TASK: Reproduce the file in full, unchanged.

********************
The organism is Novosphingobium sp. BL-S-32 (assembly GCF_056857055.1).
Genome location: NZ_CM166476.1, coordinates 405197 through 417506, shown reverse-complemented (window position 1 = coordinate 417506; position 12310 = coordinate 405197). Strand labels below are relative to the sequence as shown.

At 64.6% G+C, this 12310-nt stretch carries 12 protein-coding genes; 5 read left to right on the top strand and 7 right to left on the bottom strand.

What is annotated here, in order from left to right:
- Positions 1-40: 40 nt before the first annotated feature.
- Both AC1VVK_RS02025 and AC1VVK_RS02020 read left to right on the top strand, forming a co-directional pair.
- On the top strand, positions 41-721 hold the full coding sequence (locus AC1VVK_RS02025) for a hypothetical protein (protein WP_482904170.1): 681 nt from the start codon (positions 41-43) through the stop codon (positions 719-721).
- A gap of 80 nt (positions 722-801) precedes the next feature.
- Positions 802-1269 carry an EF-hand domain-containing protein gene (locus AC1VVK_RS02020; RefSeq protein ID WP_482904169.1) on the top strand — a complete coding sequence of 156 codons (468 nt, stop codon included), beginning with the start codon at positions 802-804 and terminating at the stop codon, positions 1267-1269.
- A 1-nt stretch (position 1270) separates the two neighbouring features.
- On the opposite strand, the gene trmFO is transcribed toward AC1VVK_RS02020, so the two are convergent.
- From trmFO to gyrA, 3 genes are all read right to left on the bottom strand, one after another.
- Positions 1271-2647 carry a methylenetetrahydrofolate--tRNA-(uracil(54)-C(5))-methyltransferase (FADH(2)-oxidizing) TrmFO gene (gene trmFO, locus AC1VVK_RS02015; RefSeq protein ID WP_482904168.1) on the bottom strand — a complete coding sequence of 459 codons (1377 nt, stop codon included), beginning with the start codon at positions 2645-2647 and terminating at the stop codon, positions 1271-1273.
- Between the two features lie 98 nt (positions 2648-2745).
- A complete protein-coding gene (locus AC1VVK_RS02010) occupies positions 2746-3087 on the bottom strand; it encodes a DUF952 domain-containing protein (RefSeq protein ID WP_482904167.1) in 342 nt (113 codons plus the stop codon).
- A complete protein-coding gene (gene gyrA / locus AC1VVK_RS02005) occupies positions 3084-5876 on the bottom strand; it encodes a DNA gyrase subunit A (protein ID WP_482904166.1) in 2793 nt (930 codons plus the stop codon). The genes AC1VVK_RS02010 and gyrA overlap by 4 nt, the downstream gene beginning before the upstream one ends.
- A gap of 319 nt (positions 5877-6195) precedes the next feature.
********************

The organism is Novosphingobium sp. BL-S-32 (assembly GCF_056857055.1).
Genome location: NZ_CM166476.1, coordinates 405197 through 417506, shown reverse-complemented (window position 1 = coordinate 417506; position 12310 = coordinate 405197). Strand labels below are relative to the sequence as shown.

At 64.6% G+C, this 12310-nt stretch carries 12 protein-coding genes; 5 read left to right on the top strand and 7 right to left on the bottom strand.

What is annotated here, in order from left to right:
- Positions 1-40: 40 nt before the first annotated feature.
- Both AC1VVK_RS02025 and AC1VVK_RS02020 read left to right on the top strand, forming a co-directional pair.
- On the top strand, positions 41-721 hold the full coding sequence (locus AC1VVK_RS02025) for a hypothetical protein (protein WP_482904170.1): 681 nt from the start codon (positions 41-43) through the stop codon (positions 719-721).
- A gap of 80 nt (positions 722-801) precedes the next feature.
- Positions 802-1269 carry an EF-hand domain-containing protein gene (locus AC1VVK_RS02020; RefSeq protein ID WP_482904169.1) on the top strand — a complete coding sequence of 156 codons (468 nt, stop codon included), beginning with the start codon at positions 802-804 and terminating at the stop codon, positions 1267-1269.
- A 1-nt stretch (position 1270) separates the two neighbouring features.
- On the opposite strand, the gene trmFO is transcribed toward AC1VVK_RS02020, so the two are convergent.
- From trmFO to gyrA, 3 genes are all read right to left on the bottom strand, one after another.
- Positions 1271-2647 carry a methylenetetrahydrofolate--tRNA-(uracil(54)-C(5))-methyltransferase (FADH(2)-oxidizing) TrmFO gene (gene trmFO, locus AC1VVK_RS02015; RefSeq protein ID WP_482904168.1) on the bottom strand — a complete coding sequence of 459 codons (1377 nt, stop codon included), beginning with the start codon at positions 2645-2647 and terminating at the stop codon, positions 1271-1273.
- Between the two features lie 98 nt (positions 2648-2745).
- A complete protein-coding gene (locus AC1VVK_RS02010) occupies positions 2746-3087 on the bottom strand; it encodes a DUF952 domain-containing protein (RefSeq protein ID WP_482904167.1) in 342 nt (113 codons plus the stop codon).
- A complete protein-coding gene (gene gyrA / locus AC1VVK_RS02005) occupies positions 3084-5876 on the bottom strand; it encodes a DNA gyrase subunit A (protein ID WP_482904166.1) in 2793 nt (930 codons plus the stop codon). The genes AC1VVK_RS02010 and gyrA overlap by 4 nt, the downstream gene beginning before the upstream one ends.
- A gap of 319 nt (positions 5877-6195) precedes the next feature.